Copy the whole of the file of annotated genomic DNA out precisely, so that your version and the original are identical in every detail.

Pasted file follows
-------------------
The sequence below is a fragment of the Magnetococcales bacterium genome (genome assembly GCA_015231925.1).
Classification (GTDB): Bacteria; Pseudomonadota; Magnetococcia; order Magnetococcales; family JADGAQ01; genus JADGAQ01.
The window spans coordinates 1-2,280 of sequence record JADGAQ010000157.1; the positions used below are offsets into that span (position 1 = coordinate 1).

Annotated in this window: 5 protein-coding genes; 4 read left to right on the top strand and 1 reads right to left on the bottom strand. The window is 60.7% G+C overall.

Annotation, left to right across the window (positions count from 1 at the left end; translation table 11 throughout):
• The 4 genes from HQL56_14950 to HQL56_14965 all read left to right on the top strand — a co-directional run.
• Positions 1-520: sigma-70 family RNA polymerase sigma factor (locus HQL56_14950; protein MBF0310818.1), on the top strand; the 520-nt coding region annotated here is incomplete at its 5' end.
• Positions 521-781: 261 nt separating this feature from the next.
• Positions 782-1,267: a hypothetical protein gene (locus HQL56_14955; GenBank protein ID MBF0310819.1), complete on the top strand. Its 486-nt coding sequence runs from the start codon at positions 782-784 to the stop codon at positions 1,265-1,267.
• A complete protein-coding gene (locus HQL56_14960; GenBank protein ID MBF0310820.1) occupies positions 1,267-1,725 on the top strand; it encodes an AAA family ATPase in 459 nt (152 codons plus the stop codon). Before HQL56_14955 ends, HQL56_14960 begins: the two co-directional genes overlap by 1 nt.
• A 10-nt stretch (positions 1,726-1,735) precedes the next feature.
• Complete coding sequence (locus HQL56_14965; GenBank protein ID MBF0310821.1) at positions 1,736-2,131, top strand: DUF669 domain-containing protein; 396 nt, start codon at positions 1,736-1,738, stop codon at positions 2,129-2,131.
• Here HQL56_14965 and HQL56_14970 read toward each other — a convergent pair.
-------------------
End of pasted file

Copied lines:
The sequence below is a fragment of the Magnetococcales bacterium genome (genome assembly GCA_015231925.1).
Classification (GTDB): Bacteria; Pseudomonadota; Magnetococcia; order Magnetococcales; family JADGAQ01; genus JADGAQ01.
The window spans coordinates 1-2,280 of sequence record JADGAQ010000157.1; the positions used below are offsets into that span (position 1 = coordinate 1).

Annotated in this window: 5 protein-coding genes; 4 read left to right on the top strand and 1 reads right to left on the bottom strand. The window is 60.7% G+C overall.

Annotation, left to right across the window (positions count from 1 at the left end; translation table 11 throughout):
• The 4 genes from HQL56_14950 to HQL56_14965 all read left to right on the top strand — a co-directional run.
• Positions 1-520: sigma-70 family RNA polymerase sigma factor (locus HQL56_14950; protein MBF0310818.1), on the top strand; the 520-nt coding region annotated here is incomplete at its 5' end.
• Positions 521-781: 261 nt separating this feature from the next.
• Positions 782-1,267: a hypothetical protein gene (locus HQL56_14955; GenBank protein ID MBF0310819.1), complete on the top strand. Its 486-nt coding sequence runs from the start codon at positions 782-784 to the stop codon at positions 1,265-1,267.
• A complete protein-coding gene (locus HQL56_14960; GenBank protein ID MBF0310820.1) occupies positions 1,267-1,725 on the top strand; it encodes an AAA family ATPase in 459 nt (152 codons plus the stop codon). Before HQL56_14955 ends, HQL56_14960 begins: the two co-directional genes overlap by 1 nt.
• A 10-nt stretch (positions 1,726-1,735) precedes the next feature.
• Complete coding sequence (locus HQL56_14965; GenBank protein ID MBF0310821.1) at positions 1,736-2,131, top strand: DUF669 domain-containing protein; 396 nt, start codon at positions 1,736-1,738, stop codon at positions 2,129-2,131.
• Here HQL56_14965 and HQL56_14970 read toward each other — a convergent pair.